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03.11.09

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Phaedra

Photograph by Curtis Cartier
The Fab Four: Left to right, Capitola Book Café owners Janet Leimeister, Melinda Powers, Wendy Mayer-Lochtefeld and Richard Lange have reconceptualized the bookstore as a venue, with a club membership that offers extra perks.

Buy Here Now

Santa Cruz's indie booksellers get hip to the new 'buy local' ethos.

By Molly Zapp


On top of near-perfect weather, a clearly unfair plenitude of natural beauty and one of the best farmers markets in the country, Santa Cruz denizens are blessed with another local resource: a small-town gold mine of a literary scene, one that has enticed authors like David Sedaris, Barbara Kingsolver, Salman Rushdie, Isabel Allende and Jonathan Franzen to regularly speak and perform readings here.

Fostered by local bookstores like Bookshop Santa Cruz and Capitola Book Café, these author events and the larger local book-reading culture are part of what makes Santa Cruz Santa Cruz. People who don't even read enough to finish 2,300-word features in the local alt-weekly can, at the very least, look at this community, point to their nose-always-stuck-in-a-book neighbors, and feel good about the place in spite of the high cost of living here.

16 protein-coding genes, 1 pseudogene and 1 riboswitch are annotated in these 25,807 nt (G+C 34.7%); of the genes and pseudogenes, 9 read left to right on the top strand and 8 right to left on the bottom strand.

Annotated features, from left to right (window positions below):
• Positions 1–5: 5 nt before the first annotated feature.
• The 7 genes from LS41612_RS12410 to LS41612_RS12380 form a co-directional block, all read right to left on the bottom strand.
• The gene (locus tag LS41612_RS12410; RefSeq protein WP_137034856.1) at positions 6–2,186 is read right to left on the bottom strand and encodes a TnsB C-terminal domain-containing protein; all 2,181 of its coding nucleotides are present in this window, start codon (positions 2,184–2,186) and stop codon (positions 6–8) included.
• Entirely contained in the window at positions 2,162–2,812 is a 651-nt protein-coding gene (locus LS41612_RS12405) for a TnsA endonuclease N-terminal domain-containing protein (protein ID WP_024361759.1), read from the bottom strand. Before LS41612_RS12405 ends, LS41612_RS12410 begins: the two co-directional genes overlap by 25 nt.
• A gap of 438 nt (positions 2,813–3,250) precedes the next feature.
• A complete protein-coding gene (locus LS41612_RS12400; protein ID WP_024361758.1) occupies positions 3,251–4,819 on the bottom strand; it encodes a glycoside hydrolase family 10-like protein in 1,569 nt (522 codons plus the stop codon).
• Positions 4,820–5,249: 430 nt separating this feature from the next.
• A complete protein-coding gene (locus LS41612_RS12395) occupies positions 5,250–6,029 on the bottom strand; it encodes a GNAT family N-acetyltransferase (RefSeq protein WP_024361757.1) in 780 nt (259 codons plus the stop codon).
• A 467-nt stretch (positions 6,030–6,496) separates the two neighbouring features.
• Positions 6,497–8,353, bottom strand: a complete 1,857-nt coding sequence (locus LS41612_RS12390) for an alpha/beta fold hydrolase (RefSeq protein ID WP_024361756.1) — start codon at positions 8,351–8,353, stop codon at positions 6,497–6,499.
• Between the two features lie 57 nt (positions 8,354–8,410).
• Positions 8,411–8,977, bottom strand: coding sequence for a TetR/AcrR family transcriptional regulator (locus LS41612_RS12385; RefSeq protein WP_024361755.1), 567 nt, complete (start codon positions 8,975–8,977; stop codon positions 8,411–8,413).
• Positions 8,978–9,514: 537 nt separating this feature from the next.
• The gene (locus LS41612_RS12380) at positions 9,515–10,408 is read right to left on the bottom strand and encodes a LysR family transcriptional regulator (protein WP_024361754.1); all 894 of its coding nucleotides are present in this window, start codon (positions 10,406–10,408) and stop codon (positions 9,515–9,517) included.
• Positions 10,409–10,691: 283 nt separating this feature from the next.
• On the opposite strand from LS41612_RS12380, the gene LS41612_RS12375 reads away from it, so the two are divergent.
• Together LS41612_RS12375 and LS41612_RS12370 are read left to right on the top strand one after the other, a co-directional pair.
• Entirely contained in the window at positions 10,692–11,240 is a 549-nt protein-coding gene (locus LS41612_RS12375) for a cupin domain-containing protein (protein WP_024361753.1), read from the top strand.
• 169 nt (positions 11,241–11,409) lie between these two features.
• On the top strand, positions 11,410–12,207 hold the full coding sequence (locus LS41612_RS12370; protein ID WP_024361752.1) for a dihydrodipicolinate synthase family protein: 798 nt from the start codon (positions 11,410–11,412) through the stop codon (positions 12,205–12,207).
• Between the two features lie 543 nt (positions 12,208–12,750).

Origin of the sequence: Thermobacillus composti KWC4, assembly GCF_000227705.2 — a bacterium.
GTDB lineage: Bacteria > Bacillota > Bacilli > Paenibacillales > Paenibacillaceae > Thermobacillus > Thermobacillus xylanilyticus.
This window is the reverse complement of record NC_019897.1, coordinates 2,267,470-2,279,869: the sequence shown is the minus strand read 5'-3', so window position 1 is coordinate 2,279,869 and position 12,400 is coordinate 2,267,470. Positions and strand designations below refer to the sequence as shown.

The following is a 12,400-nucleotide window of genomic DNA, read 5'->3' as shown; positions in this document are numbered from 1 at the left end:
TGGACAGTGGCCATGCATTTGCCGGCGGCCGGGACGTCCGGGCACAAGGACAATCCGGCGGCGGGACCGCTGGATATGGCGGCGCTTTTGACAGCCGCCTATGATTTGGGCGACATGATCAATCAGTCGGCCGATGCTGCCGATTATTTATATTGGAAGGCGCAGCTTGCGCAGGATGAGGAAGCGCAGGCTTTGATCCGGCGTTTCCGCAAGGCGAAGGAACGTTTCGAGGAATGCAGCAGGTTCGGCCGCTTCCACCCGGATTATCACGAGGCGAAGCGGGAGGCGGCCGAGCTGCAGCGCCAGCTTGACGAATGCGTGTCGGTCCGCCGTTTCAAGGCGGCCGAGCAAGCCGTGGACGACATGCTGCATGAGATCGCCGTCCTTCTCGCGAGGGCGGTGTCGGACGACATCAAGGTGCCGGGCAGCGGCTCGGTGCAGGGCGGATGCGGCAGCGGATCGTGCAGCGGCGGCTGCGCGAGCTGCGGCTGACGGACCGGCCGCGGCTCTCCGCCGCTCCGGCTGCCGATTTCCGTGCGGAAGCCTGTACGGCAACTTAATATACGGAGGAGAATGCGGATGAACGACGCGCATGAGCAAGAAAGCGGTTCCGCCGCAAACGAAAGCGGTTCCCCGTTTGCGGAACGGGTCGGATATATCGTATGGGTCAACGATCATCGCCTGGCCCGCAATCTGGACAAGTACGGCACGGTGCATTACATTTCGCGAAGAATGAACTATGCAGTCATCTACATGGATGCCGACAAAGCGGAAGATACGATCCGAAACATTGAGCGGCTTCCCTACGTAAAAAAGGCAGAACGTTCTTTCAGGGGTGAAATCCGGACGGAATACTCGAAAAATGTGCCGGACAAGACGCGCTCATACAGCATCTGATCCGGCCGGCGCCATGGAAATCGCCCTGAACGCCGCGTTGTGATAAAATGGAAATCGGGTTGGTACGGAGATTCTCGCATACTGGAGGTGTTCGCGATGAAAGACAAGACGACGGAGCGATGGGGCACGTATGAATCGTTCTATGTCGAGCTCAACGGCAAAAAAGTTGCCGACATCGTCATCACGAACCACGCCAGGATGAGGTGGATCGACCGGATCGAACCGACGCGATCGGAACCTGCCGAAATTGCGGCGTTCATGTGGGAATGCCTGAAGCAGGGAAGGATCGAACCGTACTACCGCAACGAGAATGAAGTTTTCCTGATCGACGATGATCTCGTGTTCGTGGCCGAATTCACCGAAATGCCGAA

Janet Leimeister, co-owner of Capitola Book Café, says that Santa Cruz has more independent bookstores per capita than New York City and most other places in the world. But these local literary gems, and their accompanying cultural and authors' events (and the free bathrooms downtown), could disappear without sustained community support.

Local booksellers won't deny that these are tough book peddling times, and they're adapting in order to survive. The past few decades have been a sort of anti-independent bookselling triple-whammy. Though Santa Cruz was shielded more than other communities from the onslaught of chains in the '80s and '90s, the 2000 opening of Borders, just down the street from Bookshop Santa Cruz, Logos and Literary Guillotine, was a heavy blow. Round two of the attack on independent booksellers came from online behemoth Amazon.com, now the largest book retailer in the country. And now there's the current economic reality that has people feeling broke, paranoid about potential job loss and generally more concerned about making rent than buying new bestsellers.

But another shopping trend that's catching on may just keep our local literary hubs afloat: Buy Local. Independent booksellers are searching out new, community-oriented ways to connect with locals and entice them to buy the books that keep their stores open. On top of the in-store author's events, the bookstores are experimenting with book buyers' rewards clubs, offering book sales on their websites, reaching out to youth by joining MySpace and Facebook, holding outdoor readings and even--gasp!--selling on Amazon themselves.